Batman: Arkham City Review
The world’s greatest detective returns to video game format once again in Batman: Arkham City and just like before, it stands head and shoulders above all other licensed games that are forced out on an annual basis. Arkham City is the follow up to the very inventive and well made Batman: Arkham Asylum, which was surprisingly on a lot of people’s Game of the Year contender’s lists. Batman: Arkham City is right up that same alley and in many ways much better then its predecessor.
The story starts off in high gear with not only Arkham City already created and running, but many people wanting it taken away. At the start of the game, not much is told on how this was even possible to begin with. Somehow it was allowed to block off and wall up a chunk of Gotham City to throw criminals into, leaving them to fight and survive on their own. Much like the movie Escape From New York (see it). Not only that, but they put some of the most dangerous criminals in there like of course The Joker, Two-Face and The Penguin. All of which have their part to play in the main story, but to top it off Arkham City is ran by Hugo Strange. It is slowly revealed how this came to pass throughout the game. Like in Arkham Asylum, there will be other super villains making cameo appearances through the hand full of side missions that will become available while sneaking around the city. Some you will find almost shoved down your throat, like when you first start and see what seems like hundreds of question marks all throughout the city, making it quite obvious to the player that they have something to do with Riddler challenges.
Arkham City is an open world for you to explore, but the main story is just as linear as it was in the previous game. You never have a few primary objectives to take care of in any order you wish. Instead you are given one task at a time and go from place to place fulfilling these tasks. Very much like in Arkham Asylum, just on a grander scale and way better looking cut scenes breaking up the action and game play. You can get through the main story in about ten hours or so and maybe a few more with the side missions, though some can be time consuming. Some side missions are completely worthless and not worth the time and effort to complete. Like most of the VR style training missions, making you literally jump through hoops. Getting around the city is made pretty easy with gliding and the grappling hook. Almost every place you look, you will find an icon letting you know you can zip line to that location.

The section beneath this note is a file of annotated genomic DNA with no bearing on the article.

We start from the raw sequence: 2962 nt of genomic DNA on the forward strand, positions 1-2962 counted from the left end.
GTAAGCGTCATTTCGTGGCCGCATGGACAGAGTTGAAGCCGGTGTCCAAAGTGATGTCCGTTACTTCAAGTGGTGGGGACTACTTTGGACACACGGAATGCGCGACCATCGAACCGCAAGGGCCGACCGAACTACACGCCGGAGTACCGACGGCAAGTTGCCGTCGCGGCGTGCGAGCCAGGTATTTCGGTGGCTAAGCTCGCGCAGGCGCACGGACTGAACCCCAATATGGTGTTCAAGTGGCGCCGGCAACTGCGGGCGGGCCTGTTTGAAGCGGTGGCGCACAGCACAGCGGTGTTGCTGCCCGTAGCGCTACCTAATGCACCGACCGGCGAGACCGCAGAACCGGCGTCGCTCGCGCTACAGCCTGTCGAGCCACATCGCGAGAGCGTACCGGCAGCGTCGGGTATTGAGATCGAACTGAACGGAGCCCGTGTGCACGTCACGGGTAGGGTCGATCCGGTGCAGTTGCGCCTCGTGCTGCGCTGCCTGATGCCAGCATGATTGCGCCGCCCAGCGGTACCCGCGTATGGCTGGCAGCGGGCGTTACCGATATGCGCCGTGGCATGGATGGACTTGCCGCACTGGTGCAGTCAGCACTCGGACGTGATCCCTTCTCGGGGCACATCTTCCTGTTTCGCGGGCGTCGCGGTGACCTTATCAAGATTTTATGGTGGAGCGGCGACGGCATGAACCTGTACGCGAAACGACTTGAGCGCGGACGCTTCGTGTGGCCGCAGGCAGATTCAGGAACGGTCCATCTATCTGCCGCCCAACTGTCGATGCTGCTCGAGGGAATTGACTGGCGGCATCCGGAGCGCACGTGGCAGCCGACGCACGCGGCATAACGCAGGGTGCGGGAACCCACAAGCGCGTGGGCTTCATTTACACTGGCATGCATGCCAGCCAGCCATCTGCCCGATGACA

The combat in Arkham City is very similar to that of Arkham Asylum with a few tweaks here and there to tighten it up and making it somewhat better. For instance, you can now pullout your different gadgets and use them in a quick fire way to mix in with your fighting combos. You can also counter incoming attacks from multiple enemies much smoother by repeatedly tapping the button. Although this makes the fighting better, it does at times make the game feel like a button masher, more than in the previous game. In some situation you will find yourself in a middle of a room with around twenty baddies circling you, getting ready to tare you apart. This can start to feel like the game is doing nothing more than offering up challenge room fights in the middle or of the game. Making the game play at times annoying and somewhat boring. However you do find yourself in situations plenty of times with gargoyles and such at the top of rooms, allowing for taking out a good number of baddies silently and sneaky. However toward the end of the game’s main story you can get pulled out of the game when you sneak up on a criminal and take him out and Hugo Strange or whomever gets on the speaker system telling all the others that one of them has been knocked out. It seems as if someone is watching your every move, even while hiding. Might as well get on the speaking and tell them exactly which gargoyle you are hiding on and when and where you move.
In Arkham City you also get to play as Catwoman in four pretty short “chapters” of the game, which can only be done by entering the code if you bought the game new or buying the online pass if buying the game used. I know, it is a little shady being that the Catwoman missions are not online and do intertwine with the main Batman story. Either way you look at it; this was Warner Brothers way to join the fight to slow down used game sales. The Catwoman missions don’t add too much to the main story, mostly just giving players a break from Batman, which is odd seeing you are most likely playing this game to play as Batman. Everything with Catwoman works basically the same as with Batman. She has different weapons, different fighting style and different moves, but all end with bad guys getting knocked out, being able to see though to different rooms through walls and getting around the city somewhat similar to Batman.
For those who liked Batman: Arkham Asylum you will most likely love Batman: Arkham City. Rocksteady broke the mold for licensed Batman games with Arkham Asylum and they have expanded on that very well with Arkham City. The environment is darker, the villains are more menacing and the story has more depth. All in all this game is absolutely amazing with only a few hang ups. The voice acting is amazing as well, with most of the same crew coming back once again in this sequel. Arkham City is simply top notch and like the previous game, will be a major contender for Game of the Year for many people.
Final Score: 4.5/5